Fire, Fire, Fire, Horses, Tram – 4/22/2017

Sunset from the Pontatoc Canyon Trail. March 2017.
Sunset from the Pontatoc Canyon Trail. March 2017.

The Molino Fire started on April 4th in the Molino Basin area – the fire was quickly contained and limited to 50 acres. The Forest Service has suggested that the fire was caused by recreational shooting and is seeking information on a ‘person of interest’  – “a tall, white man of husky build wearing a light-colored hat, gray shirt, shorts, and tennis shoes. Witnesses saw him move toward a forest green, mid-1990s Ford Explorer parked in the area.” If you have any information please report it to the Coronado National Forest Supervisor’s Office at (520) 388-8300.

The Shovel fire started on April 8th near the summit of the mountain and was quickly extinguished.

Redington Road was temporarily closed due to a fire near Milepost 6. 

With 3 fires noted above it probably goes without saying the there is a notable wildfire danger this year and there have been several recent news articles about the subject: Wildfire Risk Goes Beyond Hottest Months, Officials Say – Arizona Public Media, State forester: Abundant grass could spell busy fire season in Southern Arizona – Arizona Daily Star, Tinder-dry vegetation sets the stage for wildfires in Catalina Mountains north of Tucson – Arizona Daily Star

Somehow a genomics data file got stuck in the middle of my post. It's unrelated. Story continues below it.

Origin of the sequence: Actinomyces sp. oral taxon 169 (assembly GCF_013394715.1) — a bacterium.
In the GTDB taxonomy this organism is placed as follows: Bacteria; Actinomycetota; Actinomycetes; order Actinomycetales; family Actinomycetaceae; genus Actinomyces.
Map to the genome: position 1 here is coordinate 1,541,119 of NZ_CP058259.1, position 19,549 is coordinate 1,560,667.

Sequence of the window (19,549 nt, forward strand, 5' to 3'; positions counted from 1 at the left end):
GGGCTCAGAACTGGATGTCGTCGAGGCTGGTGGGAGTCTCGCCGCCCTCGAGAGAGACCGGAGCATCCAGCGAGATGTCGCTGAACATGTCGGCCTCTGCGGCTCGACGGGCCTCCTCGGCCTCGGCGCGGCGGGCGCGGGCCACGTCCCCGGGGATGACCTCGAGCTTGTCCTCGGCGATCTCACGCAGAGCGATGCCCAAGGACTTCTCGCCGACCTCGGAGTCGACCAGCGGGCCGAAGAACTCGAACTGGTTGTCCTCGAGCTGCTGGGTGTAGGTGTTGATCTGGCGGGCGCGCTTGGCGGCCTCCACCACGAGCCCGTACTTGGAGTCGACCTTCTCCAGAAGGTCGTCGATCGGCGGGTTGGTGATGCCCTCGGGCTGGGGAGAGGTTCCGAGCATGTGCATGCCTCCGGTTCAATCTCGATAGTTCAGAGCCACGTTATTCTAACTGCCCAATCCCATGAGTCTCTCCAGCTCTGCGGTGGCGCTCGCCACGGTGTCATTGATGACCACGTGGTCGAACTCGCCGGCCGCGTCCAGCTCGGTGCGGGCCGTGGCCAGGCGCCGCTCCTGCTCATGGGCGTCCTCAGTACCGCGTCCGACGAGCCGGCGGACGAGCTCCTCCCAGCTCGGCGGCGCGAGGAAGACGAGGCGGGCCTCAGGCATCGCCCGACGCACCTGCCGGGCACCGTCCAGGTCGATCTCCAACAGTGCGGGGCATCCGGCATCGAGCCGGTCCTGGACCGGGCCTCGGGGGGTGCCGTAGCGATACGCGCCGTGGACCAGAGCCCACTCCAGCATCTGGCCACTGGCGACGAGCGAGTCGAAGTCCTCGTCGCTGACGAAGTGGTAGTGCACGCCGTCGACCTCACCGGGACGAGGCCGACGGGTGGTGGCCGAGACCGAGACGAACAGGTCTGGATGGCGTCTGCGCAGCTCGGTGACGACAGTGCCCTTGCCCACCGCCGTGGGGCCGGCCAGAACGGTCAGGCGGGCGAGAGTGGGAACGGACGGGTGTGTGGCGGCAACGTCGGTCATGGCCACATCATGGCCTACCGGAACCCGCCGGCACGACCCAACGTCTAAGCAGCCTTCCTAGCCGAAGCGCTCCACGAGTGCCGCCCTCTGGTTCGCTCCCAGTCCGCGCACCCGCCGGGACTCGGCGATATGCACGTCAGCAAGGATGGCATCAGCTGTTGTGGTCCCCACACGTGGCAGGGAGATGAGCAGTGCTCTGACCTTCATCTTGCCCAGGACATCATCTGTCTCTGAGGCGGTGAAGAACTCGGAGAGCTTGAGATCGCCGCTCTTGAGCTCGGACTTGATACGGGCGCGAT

Hikers: Commercial horseback rides are damaging popular Oro Valley trail – Arizona Daily Star: Last month I mentioned a letter in the Arizona Daily Star that was critical of the condition of the Linda Vista Trails since the Tucson El Conquistador Golf & Tennis Resort began offering guided horseback rides on the trails about 6 months ago. There is now a petition that has been given to the Forest Service asking that the renewal of their permit for commercial use of the trails be denied. The Forest Service commented that “an evaluation of the condition of the trail will be completed before a decision is made on renewal of the use permit in May” and a representative from the El Conquistador said that “said the guides leading the rides “want to make sure (the trail) looks good for anybody who visits the area. From a cleanup standpoint, they do quite a lot of cleanup.”

April Snow!!!!!!!!!!!!!! Mt. Lemmon snow, no foolin’ –

In mid-March a notable amount of tree fall caused damage at the Boy and Girl Scout Camps and kept several roads closed while trees were cleared. Treefalls in Catalinas close roads, strike Scout buildings – Arizona Daily Star

Trail reports on the Pontatoc Canyon Trail and La Milagrosa Trail – Hittin’ the Trails 4 You: Pontatoc Canyon Trail –, Find a miraculous experience on this trail – Arizona Daily Star

The Coronado National Forest continues to hold meetings about the budget gap they are facing and the restructuring of the Developed Recreation Program – see this page for more informationNational Forest ask for input on funding gap – Green Valley News, Coronado National Forest officials considering budget cuts –, CNF seeks input on changes at recreation areas – Nogales International.